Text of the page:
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Dota 2 China Major Under Scrutiny After Organizers Offer Veiled Threats to Controversial Players

Dota 2 is feeling the effects of China's influence over the gaming industry, with two players being indirectly threatened against attend Major.

By Lou Contaldi

December 2, 2018

If you aren’t in the esports or MOBA scene, you may tune out regarding the abundance of drama, feuds, and backlash within the growing field. But after some mean-spirited conversation, the upcoming Chongqing Major for Dota 2 is under a magnifying class, with reported veiled threats coming from the tournament’s organizers. It may turn out to be the largest PR issue about a Major since the disastrous Shanghai 2016 Major.

Let’s roll the clock back and review the controversy. In early November, comLexity Gaming’s Rolen Andrei Gabriel “Skemberlu” Ong came under fire after a racist comment made in-game. During and official DreamLeague game in one of the Dota 2 Minors, Skem globally chatted “gl chingchong” to the opposing Chinese team. This prompted ire from the Chinese Dota 2 fans who called for Skem’s head.

Skem would eventually offer a quick apology for his comments:

However, his hosting team compLexity Gaming took it a step further, moving Skem off of the active roster and looking to rehome him completely.

Following this controversy, in a non-official game TNC Predator’s Carlo “Kuku” Palad offered a similar “wtf chigchong” to his opposing Chinese team.

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Feeling pressure from Chinese Dota 2 fans — especially with a Major then-happening in Malaysia — Valve released a statement. Addressing the candor and growing racism concerns, they said:

Valve will not tolerate racist language between pro players in any form. We think it is really damaging to the entire Dota community whenever even a single professional player uses discriminatory language.

However, Valve did not take any direct action against either Kuku or Skem, letting the teams dole out any punishments accordingly.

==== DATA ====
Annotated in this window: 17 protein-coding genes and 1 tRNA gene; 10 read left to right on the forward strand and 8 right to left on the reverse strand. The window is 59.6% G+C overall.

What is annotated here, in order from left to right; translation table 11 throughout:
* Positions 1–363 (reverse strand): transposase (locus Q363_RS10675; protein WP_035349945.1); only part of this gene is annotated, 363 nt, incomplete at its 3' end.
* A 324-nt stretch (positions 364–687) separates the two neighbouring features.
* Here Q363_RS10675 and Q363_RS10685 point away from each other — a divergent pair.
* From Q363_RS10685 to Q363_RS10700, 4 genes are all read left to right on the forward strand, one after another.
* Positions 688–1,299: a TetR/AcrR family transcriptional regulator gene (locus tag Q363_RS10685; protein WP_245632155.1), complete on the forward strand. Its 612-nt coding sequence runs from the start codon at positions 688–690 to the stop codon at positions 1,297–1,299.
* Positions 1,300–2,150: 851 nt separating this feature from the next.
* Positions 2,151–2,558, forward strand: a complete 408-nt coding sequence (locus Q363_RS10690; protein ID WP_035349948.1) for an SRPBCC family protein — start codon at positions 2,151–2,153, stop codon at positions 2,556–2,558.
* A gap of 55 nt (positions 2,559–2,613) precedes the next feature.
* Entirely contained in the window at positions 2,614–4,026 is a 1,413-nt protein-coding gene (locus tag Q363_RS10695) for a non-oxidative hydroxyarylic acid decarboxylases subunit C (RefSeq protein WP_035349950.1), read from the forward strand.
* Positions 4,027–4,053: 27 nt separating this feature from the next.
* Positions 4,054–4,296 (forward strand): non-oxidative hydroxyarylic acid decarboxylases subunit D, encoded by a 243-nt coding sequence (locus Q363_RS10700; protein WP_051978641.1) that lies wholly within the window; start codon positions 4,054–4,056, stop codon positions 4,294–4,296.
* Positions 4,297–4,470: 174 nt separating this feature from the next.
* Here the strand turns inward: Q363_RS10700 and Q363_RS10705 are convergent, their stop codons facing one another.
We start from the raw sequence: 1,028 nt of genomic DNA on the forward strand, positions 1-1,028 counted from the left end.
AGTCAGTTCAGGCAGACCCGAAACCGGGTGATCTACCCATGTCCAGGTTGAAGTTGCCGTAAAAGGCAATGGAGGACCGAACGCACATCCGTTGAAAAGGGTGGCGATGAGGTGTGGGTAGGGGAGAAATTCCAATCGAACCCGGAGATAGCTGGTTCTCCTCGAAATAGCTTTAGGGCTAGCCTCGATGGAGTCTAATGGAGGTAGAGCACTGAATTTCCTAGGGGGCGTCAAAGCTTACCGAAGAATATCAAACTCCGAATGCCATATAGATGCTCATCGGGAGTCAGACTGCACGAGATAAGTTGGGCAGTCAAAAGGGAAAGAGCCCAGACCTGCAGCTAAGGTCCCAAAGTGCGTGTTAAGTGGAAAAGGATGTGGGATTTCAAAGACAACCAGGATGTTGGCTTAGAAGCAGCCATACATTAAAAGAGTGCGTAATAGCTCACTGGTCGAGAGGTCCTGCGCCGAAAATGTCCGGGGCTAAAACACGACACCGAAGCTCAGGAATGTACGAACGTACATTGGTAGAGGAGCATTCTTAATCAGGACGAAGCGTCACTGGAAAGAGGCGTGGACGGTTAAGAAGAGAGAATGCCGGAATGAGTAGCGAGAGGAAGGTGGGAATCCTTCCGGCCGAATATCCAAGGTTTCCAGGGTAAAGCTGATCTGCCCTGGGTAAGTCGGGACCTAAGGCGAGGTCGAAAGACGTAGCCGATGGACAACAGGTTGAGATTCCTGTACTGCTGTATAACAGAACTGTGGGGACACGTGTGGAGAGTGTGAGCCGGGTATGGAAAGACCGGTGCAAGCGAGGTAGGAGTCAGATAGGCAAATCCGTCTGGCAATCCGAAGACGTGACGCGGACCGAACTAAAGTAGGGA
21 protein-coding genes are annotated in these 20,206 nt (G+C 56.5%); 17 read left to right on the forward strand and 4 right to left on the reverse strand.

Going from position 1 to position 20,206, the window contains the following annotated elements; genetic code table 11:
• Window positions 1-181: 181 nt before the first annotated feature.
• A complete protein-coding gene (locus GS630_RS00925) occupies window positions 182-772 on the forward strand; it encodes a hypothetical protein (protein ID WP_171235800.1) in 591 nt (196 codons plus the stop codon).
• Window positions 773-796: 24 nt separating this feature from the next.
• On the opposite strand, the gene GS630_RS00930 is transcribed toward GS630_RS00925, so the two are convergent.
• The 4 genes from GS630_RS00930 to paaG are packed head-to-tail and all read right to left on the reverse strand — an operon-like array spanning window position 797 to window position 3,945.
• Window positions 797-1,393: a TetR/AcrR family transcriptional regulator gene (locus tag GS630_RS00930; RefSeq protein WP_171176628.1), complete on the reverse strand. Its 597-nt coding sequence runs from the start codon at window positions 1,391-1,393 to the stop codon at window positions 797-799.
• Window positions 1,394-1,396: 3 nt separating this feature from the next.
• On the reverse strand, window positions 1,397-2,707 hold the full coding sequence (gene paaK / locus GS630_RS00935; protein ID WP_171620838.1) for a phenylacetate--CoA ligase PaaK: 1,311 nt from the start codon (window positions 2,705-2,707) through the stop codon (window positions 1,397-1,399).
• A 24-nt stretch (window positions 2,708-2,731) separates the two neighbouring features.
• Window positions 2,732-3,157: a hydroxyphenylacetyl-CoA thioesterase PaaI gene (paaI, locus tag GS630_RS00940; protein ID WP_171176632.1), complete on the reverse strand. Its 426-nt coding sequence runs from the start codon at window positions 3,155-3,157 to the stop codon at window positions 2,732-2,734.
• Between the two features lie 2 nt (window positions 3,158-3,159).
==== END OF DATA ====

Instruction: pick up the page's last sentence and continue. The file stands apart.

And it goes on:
And that brings us to earlier today. With the Chongqing Major rapidly approaching (coming January 19, 2019), TNC Predator reportedly talked with organizers of the event. And the conversation took a much more hostile tone than one would imagine:

You read that right, this is potentially a case of the organizers indirectly threatening to cancel the Major and Skem’s safety if they choose to attend. While not stated, it is implied that Kuku will be held under the same scrutiny.

While this is only coming out within the day, members of the Dota 2 community are already coming to their defense. Grant “GranDGranT” Harris, and up and coming caster in the NA Dota 2 community, is taking a stand by refusing to cast the Major.

But the biggest backlash seems to be from supporters in the community or the greater Dota 2 sphere — not official backing from teams:

https://twitter.com/Wickedscosplay/status/1069285293809782784

The obvious question to be answered is “Why isn’t either Valve or Dota 2 esports teams making statements on this?”

The answer for both is easy to pinpoint, but definitely highlights the sore state of the industry. On one end, China still remains a major market — a big reason that developers and publishers will kowtow to standards that are far different from the zeitgeist of the industry at large. This may be as simple as not cracking down on hostile language of event organizers, or changing major elements of games altogether to keep games in a market.

Meanwhile, esports teams and organizations — especially in the Dota 2 community must be wary about their statements. The International 2019, Dota 2 and one of esports’ largest tournaments, is being held in Shanghai this year. The Chinese government are trigger happy when it comes to banning travel, so any team who speaks publicly against the Chongqing Major may find themselves out of a profession for an entire year.

While this fiasco all stems from controversial players, Valve will need to navigate an increasingly tight situation. It appears that the Chinese region is able to run roughshod over Dota 2 teams and the company itself, and the community isn’t partial of people’s safety being threatened. Meanwhile, the esports industry should really be evaluating how permissive they want to be with governments restricting their organizations.

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Lou Contaldi
@loucontaldi

Lou Contaldi specializes in both reviews and the business behind gaming. He began writing about tech and video games while getting his Juris Doctor at Hofstra University School of Law. He is maybe the only gaming journo based in Nashville, TN.

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